More surprising, though, are the images in which gesture that should have been corny turns out to be unexpectedly touching – for example, the one of Marilyn Simon looking as if she is about to lay a kiss of the portrait in her hands. Is it the sculpture itself, or its subject, of which she is so enamored? The smile lines around her eye suggest that she has a more playful attitude than one might have guessed.
Other lovely moments: The way Yon Jin Han studies the stone he is about to work on like a scholar preparing to annotate a canonical text; Michele Oka Doner leaning far back toward the edge of the frame so as to make as much room in the image as she can for the sculptures spread across the wooden floor; Vladimir Kanevsky cradling his starkly totemic sculpture as he strides away from the camera across a snowy field toward the distant prospect of lower Manhattan, as if making his way toward a showdown between those two, seemingly incompatible realities.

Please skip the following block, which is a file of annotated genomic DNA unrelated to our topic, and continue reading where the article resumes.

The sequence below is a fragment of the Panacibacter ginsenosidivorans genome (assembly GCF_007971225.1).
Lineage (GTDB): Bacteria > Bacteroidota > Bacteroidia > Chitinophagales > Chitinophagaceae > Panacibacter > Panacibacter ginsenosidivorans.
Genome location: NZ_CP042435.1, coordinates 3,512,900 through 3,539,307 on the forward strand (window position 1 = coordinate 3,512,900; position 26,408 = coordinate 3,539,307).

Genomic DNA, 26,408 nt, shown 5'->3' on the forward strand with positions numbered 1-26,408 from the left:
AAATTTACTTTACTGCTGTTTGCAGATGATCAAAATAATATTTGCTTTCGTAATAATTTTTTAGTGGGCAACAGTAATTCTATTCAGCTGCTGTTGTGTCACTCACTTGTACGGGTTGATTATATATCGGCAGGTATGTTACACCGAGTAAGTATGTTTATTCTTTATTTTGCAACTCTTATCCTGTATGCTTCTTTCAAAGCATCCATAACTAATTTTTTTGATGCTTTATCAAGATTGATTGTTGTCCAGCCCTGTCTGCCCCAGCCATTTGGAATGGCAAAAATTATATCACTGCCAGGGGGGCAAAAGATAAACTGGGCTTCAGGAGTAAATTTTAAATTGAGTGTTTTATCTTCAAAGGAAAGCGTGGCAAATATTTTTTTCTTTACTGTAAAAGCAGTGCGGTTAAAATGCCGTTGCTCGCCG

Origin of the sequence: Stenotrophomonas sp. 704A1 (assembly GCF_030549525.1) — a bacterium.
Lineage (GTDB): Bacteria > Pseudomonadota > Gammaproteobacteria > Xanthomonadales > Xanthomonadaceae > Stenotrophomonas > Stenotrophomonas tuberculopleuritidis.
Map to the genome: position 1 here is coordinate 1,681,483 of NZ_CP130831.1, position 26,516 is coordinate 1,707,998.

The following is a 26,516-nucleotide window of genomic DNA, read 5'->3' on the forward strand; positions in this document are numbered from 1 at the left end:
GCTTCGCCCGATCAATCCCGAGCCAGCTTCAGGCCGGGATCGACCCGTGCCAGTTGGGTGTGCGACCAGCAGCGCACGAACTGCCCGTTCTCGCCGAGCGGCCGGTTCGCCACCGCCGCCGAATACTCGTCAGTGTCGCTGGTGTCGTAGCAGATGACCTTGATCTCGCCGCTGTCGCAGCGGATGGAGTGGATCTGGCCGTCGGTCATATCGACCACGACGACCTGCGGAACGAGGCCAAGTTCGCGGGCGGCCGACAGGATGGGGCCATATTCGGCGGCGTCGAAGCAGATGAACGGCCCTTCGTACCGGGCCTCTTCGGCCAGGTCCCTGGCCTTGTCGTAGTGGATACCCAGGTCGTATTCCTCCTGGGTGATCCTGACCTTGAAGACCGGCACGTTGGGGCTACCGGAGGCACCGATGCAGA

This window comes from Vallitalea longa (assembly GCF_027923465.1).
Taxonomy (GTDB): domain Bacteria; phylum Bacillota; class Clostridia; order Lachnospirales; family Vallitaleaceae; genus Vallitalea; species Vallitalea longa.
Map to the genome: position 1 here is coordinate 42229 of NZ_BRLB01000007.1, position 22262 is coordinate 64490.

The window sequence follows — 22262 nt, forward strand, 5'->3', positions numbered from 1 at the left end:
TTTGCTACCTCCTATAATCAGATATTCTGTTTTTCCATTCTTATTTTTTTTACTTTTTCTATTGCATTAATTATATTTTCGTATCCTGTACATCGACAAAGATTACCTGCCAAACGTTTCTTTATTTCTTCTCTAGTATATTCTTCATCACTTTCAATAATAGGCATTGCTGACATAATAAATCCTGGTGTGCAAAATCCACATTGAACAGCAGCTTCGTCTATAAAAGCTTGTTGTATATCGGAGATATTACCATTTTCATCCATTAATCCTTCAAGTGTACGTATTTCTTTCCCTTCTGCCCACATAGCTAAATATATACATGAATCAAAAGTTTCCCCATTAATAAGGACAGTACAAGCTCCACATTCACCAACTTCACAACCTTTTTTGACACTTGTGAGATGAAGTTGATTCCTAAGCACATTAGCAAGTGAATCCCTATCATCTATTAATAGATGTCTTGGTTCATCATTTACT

The sculptors in most of these pictures are not household names. Several among them are quite famous – Magdalena Abakanowicz, Marisol, George Segal, to name a few – but Mr. Barros seems to have had more success in drawing out nuances from lesser-known figures who are perhaps less entrenched in their own self-representation. Like a good critic who draws you deeper into the art – who, by making you feel the limits of mere criticism, renews your appetite for the art itself – Mr. Barros succeeds in raising curiosity about these sculptors and their work.
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Kelly: 11 questions with photographer Ricardo Barros
Jul 20, 2022
“My Mother, My Sister, My Wife” photograph by Ricardo Barros.